While at one level ,there is the struggle between  the Devas and the Danavas, there is also the conflict between the warrior chiefs and the Rishis , who were mostly Brahmans- and some of their actions – especially curses – whether they be of Durvasha of Gautama also defy mortal explanation . Why should  Gautama bind Ahalya in a loveless marriage , given the insurmountable difference in their ages , passions and temperaments . Was he not aware of their mutual love for each other ?  We also learn about the skills of the Ashwins, the sacrifice of  sage Dadhichi , the weapons of war,  his attraction to , and marriage with Indrani from the dynasty of Danavas , the installation of Namush on the throne of Indraprastha , his friendship with Vishnu of the island kingdom : so, on and so forth There are stories within stories , and sub plots within each plot  even as   Varuna abdicates in favour of Indra .


The best part of the book is the Epilogue , because here Acharya Gyaneshwar ( the lord of knowledge ) is trying to address the questions on the time period of Indra’s life with his student  Jignyasu – whose name manes curiosity . Gyaneshwar explains to his acolyte that ‘choice was not a feature of primitive society . A singular thought process was needed to bind people  together  and any deviation against norms is met with retribution’ .  But over time , societies evolve into civilizations , and each has its own needs, concerns, heroes and gods. Just as Varuna had given way to Indra, he in turn must give way to Krishna . ‘ Indra was the hero of a tribal society . People were constantly at war and the Brahmans were dependent on the warrior class . They were essentially pastoral nomad  engaged in cattle rearing, cattle herding , breeding and capturing . Thus, cattle raids were a form of aggression and assertion of power .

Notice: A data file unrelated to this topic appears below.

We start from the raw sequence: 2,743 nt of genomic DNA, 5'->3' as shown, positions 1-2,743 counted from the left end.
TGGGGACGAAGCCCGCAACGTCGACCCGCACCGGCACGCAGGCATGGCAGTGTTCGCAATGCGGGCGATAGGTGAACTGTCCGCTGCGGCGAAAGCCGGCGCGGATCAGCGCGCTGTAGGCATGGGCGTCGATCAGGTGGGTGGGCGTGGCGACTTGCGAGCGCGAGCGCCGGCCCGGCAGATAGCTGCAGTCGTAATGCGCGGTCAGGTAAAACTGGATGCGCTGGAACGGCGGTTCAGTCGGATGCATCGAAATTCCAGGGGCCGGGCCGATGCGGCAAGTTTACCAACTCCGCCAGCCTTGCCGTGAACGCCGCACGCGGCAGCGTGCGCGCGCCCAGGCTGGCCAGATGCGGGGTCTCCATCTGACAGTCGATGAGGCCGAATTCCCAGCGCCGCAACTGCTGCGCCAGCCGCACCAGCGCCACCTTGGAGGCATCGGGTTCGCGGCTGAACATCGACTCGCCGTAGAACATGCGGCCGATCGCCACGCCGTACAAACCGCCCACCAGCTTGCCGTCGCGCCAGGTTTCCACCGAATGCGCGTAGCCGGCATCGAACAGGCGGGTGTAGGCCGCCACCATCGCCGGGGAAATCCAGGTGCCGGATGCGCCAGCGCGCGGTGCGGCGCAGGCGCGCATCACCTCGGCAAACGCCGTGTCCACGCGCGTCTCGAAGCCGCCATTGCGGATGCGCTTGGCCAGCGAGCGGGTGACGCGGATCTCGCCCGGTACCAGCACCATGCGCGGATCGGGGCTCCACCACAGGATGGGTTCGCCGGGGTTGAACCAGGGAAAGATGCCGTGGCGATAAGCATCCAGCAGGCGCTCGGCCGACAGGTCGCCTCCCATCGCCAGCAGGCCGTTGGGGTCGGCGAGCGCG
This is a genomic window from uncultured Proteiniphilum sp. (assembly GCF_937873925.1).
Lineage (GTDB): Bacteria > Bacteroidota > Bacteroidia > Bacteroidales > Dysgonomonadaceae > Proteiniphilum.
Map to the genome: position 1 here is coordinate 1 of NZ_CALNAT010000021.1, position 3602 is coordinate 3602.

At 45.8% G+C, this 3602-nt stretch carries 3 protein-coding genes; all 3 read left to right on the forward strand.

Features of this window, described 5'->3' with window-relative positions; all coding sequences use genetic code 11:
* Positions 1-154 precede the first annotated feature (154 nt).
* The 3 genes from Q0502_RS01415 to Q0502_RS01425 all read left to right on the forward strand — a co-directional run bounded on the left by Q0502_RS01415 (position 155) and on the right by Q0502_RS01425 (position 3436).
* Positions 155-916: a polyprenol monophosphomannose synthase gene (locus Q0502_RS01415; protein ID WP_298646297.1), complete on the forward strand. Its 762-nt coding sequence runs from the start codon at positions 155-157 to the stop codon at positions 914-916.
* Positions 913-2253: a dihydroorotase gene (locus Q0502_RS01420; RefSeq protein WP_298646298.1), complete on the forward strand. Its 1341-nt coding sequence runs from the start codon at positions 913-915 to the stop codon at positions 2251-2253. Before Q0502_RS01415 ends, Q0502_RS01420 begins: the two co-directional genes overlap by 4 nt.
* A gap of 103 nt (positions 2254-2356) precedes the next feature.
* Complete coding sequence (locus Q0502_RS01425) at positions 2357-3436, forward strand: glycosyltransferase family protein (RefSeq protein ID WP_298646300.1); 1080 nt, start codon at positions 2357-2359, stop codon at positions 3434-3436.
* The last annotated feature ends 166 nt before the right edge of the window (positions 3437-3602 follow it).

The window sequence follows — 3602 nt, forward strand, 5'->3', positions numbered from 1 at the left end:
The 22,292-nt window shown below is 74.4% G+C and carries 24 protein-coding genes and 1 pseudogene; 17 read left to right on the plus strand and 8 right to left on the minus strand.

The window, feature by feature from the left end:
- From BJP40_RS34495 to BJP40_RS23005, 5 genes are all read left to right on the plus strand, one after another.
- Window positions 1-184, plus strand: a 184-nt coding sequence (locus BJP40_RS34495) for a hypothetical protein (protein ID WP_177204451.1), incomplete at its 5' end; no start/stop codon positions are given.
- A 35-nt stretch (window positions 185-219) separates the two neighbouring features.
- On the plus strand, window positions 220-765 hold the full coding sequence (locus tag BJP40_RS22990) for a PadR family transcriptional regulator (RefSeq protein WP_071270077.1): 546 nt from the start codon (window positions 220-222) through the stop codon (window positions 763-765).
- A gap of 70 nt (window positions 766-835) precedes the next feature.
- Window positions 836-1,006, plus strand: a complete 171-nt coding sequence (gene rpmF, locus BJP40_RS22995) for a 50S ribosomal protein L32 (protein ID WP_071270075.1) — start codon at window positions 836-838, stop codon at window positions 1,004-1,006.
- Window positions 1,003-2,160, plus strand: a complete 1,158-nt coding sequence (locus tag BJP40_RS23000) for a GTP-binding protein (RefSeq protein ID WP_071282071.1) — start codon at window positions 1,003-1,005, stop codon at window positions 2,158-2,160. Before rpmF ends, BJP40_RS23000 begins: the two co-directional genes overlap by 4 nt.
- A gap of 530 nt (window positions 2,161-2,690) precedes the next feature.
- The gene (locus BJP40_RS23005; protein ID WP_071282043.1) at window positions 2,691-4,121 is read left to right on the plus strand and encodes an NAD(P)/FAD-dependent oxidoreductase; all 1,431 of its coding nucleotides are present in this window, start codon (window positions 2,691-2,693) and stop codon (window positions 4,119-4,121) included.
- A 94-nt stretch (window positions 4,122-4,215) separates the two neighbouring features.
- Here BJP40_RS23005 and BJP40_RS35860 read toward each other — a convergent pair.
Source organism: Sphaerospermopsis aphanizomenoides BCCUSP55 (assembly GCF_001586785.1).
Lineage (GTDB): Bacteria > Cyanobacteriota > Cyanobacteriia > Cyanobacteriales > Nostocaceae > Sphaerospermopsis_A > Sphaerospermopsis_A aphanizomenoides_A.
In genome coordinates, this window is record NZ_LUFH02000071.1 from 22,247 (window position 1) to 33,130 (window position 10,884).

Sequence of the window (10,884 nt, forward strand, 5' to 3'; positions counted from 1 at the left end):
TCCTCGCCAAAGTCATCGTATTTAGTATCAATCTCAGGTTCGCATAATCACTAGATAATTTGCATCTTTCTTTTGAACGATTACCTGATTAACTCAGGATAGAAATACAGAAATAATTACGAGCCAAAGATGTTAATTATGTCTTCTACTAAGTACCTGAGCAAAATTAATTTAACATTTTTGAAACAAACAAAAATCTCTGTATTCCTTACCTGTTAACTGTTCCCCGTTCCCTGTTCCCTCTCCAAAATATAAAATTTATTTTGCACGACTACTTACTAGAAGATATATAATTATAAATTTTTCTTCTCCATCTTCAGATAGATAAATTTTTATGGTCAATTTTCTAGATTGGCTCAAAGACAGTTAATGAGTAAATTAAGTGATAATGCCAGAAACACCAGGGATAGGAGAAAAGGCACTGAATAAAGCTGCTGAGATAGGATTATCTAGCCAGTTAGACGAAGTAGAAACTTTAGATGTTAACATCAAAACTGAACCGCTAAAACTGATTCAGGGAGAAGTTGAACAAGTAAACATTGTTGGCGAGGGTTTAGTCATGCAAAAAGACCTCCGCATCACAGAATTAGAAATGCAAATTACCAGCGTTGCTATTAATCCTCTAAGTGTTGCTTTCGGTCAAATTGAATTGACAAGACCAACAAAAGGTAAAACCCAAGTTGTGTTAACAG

However, as  pastoralists settled in the lands around the Yamuna  , there  was a need for co-existence with the agriculturists . So, we have Krishna of Mathura  challenging the authority of Indra , and this leads to the  hero’s vanquishment at the hands of this cowherd – the hero of the Mahabharata.  However , the real reason was that with an increase in populations and settlements, there was need for  more crops and one yield per year was not sufficient . So even in terms of metaphor, rain lost out as the only source of life ! Embankments, ponds, storage tanks became important , and Krishna’s brother Balaram  is the very personification of  the new agricultural society.  But is should be seen as a  transition from  tribal affiliations to one in which rules of statecraft are well established , the emphasis shifts to material growth and prosperity ushers in larger philosophic dialogues, especially the Bhagwad Geeta, the song celestial which continues to guide and inspire millions of people , not just in India, but across the globe ,

 

The reviewer will host a conversation  with the author Utkarsh Patel and lead discussant Shalini Rao in the Afternoons with an author series of the Valley of Words on Sunday the 31st march at 3 pm.